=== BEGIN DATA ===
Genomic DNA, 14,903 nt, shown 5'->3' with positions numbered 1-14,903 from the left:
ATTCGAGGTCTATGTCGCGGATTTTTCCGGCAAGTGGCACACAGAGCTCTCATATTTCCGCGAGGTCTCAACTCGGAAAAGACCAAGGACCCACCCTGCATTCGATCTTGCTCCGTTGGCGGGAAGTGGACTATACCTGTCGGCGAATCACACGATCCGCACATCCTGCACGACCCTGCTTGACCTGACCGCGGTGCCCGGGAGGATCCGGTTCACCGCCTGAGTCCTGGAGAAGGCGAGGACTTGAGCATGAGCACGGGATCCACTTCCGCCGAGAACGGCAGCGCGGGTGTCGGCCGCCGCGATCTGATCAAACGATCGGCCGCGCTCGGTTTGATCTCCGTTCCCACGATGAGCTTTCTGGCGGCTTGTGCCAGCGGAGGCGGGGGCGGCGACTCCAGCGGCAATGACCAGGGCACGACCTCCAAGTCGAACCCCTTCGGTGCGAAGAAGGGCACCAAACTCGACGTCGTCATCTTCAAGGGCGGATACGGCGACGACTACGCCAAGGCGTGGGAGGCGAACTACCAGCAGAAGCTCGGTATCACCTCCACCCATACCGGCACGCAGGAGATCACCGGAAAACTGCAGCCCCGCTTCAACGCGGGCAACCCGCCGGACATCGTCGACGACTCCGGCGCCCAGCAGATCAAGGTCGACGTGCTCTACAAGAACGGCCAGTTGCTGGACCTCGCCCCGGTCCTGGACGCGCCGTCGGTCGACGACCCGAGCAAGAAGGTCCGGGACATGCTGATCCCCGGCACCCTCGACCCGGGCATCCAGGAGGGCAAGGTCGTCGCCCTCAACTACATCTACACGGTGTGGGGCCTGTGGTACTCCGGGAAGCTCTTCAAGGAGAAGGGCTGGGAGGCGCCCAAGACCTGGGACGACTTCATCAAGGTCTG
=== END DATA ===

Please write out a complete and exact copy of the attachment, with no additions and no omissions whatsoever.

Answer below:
Genomic DNA, 14,903 nt, shown 5'->3' with positions numbered 1-14,903 from the left:
ATTCGAGGTCTATGTCGCGGATTTTTCCGGCAAGTGGCACACAGAGCTCTCATATTTCCGCGAGGTCTCAACTCGGAAAAGACCAAGGACCCACCCTGCATTCGATCTTGCTCCGTTGGCGGGAAGTGGACTATACCTGTCGGCGAATCACACGATCCGCACATCCTGCACGACCCTGCTTGACCTGACCGCGGTGCCCGGGAGGATCCGGTTCACCGCCTGAGTCCTGGAGAAGGCGAGGACTTGAGCATGAGCACGGGATCCACTTCCGCCGAGAACGGCAGCGCGGGTGTCGGCCGCCGCGATCTGATCAAACGATCGGCCGCGCTCGGTTTGATCTCCGTTCCCACGATGAGCTTTCTGGCGGCTTGTGCCAGCGGAGGCGGGGGCGGCGACTCCAGCGGCAATGACCAGGGCACGACCTCCAAGTCGAACCCCTTCGGTGCGAAGAAGGGCACCAAACTCGACGTCGTCATCTTCAAGGGCGGATACGGCGACGACTACGCCAAGGCGTGGGAGGCGAACTACCAGCAGAAGCTCGGTATCACCTCCACCCATACCGGCACGCAGGAGATCACCGGAAAACTGCAGCCCCGCTTCAACGCGGGCAACCCGCCGGACATCGTCGACGACTCCGGCGCCCAGCAGATCAAGGTCGACGTGCTCTACAAGAACGGCCAGTTGCTGGACCTCGCCCCGGTCCTGGACGCGCCGTCGGTCGACGACCCGAGCAAGAAGGTCCGGGACATGCTGATCCCCGGCACCCTCGACCCGGGCATCCAGGAGGGCAAGGTCGTCGCCCTCAACTACATCTACACGGTGTGGGGCCTGTGGTACTCCGGGAAGCTCTTCAAGGAGAAGGGCTGGGAGGCGCCCAAGACCTGGGACGACTTCATCAAGGTCTG